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Re: bears and snoring

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  • drj4507
    Jo T, Might want to look up Cheyne Stokes Respiration in Wikipedia and other sources online. It can be brought on by altitude. When we were on McKinley, many
    Message 1 of 6 , May 1, 2013
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      Jo T,
      Might want to look up Cheyne Stokes Respiration in Wikipedia and other sources online. It can be brought on by altitude. When we were on McKinley, many of us were CSing all night, especially as we moved higher. I didn't experience it on the JMT, however.
      Cheyne Stokes is a central sleep apnea, if memory serves. If you have obstructive sleep apnea, then an oral appliance could be effective.
      Just knowing what the Cheyne Stokes symptoms are could serve to put you more at ease if it should show up.
      Tom Jacobsen DDS

      --- In johnmuirtrail@yahoogroups.com, Jo T <jotslibrarylist@...> wrote:
      >
      >
      > Are bears liable to be attracted to snoring?=0)
      > Okay, I'm only half joking here. 
      > After talking with my sleep doctor about portable options for my sleep machine (for apnea), it looks like I'm going on my trip sans machine. The root cause of my apnea does not allow for mouth guards or nose strips as an alternative and the timing isn't right for me to get a new machine (they have ones now that supposedly go two days on a solar pack and fit in the palm of your hand!) via my insurance.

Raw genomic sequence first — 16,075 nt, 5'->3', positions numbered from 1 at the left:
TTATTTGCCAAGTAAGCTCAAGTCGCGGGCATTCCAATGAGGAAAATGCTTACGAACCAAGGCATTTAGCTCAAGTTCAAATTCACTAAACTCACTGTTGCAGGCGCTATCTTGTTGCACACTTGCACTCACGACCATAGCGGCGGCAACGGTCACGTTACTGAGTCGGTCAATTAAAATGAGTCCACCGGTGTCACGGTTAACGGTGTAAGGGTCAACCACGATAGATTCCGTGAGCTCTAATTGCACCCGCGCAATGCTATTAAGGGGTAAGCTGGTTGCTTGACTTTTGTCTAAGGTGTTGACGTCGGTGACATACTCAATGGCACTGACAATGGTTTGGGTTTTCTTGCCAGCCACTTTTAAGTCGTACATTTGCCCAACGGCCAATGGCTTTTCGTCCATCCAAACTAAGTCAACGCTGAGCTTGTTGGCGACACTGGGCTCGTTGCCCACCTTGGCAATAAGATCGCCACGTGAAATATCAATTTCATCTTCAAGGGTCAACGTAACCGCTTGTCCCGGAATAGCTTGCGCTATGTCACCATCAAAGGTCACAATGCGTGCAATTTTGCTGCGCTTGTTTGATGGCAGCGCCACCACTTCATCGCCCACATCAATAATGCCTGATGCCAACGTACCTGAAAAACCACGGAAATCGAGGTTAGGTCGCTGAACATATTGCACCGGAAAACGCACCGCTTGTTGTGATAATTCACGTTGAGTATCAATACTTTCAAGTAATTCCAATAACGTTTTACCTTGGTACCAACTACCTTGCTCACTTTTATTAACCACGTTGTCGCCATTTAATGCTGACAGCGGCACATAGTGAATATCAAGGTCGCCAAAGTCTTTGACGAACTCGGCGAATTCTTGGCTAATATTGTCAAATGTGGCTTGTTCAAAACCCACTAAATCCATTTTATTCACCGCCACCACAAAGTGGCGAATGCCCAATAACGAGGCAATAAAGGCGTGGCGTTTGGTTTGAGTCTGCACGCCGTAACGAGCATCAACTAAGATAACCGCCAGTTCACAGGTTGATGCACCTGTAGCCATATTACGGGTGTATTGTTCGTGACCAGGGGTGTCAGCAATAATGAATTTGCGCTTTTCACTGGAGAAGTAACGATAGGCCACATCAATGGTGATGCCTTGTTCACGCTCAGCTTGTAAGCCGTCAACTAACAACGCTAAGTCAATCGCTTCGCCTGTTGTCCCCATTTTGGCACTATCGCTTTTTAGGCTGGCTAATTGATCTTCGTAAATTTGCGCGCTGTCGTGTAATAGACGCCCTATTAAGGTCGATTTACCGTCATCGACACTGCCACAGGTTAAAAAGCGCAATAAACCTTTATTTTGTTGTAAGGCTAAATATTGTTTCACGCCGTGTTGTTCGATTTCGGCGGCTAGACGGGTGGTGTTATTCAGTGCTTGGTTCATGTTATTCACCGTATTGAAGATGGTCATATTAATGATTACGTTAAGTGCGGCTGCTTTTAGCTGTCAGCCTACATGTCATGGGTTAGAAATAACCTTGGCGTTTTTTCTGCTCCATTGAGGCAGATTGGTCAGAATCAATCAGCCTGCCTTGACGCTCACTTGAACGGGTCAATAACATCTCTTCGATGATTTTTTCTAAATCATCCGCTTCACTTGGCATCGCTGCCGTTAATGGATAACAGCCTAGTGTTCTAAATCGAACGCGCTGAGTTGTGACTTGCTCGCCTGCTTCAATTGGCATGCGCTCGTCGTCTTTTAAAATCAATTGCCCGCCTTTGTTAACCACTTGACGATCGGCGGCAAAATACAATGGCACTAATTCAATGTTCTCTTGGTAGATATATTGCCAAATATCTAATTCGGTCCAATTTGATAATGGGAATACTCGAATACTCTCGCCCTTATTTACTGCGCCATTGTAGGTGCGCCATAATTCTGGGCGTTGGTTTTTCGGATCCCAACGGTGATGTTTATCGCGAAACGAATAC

> Does anyone else here have experience with apnea on the trail? Did it get worse for you or just stay the same?  Also, I've heard that some people develop (temporary) apnea when they are at higher elevation -- so maybe if you don't normally have this issue, but developed it, when did it occur? I mean, did you find it worse above a certain elevation?
      > And on the off-chance someone has tried one of the new portable apnea machines with solar packs, did it work for you? Or was it too darn hard to keep charged?
      > I know this is kind of a niche question, but thought I'd ask.
      > JoT.
      >
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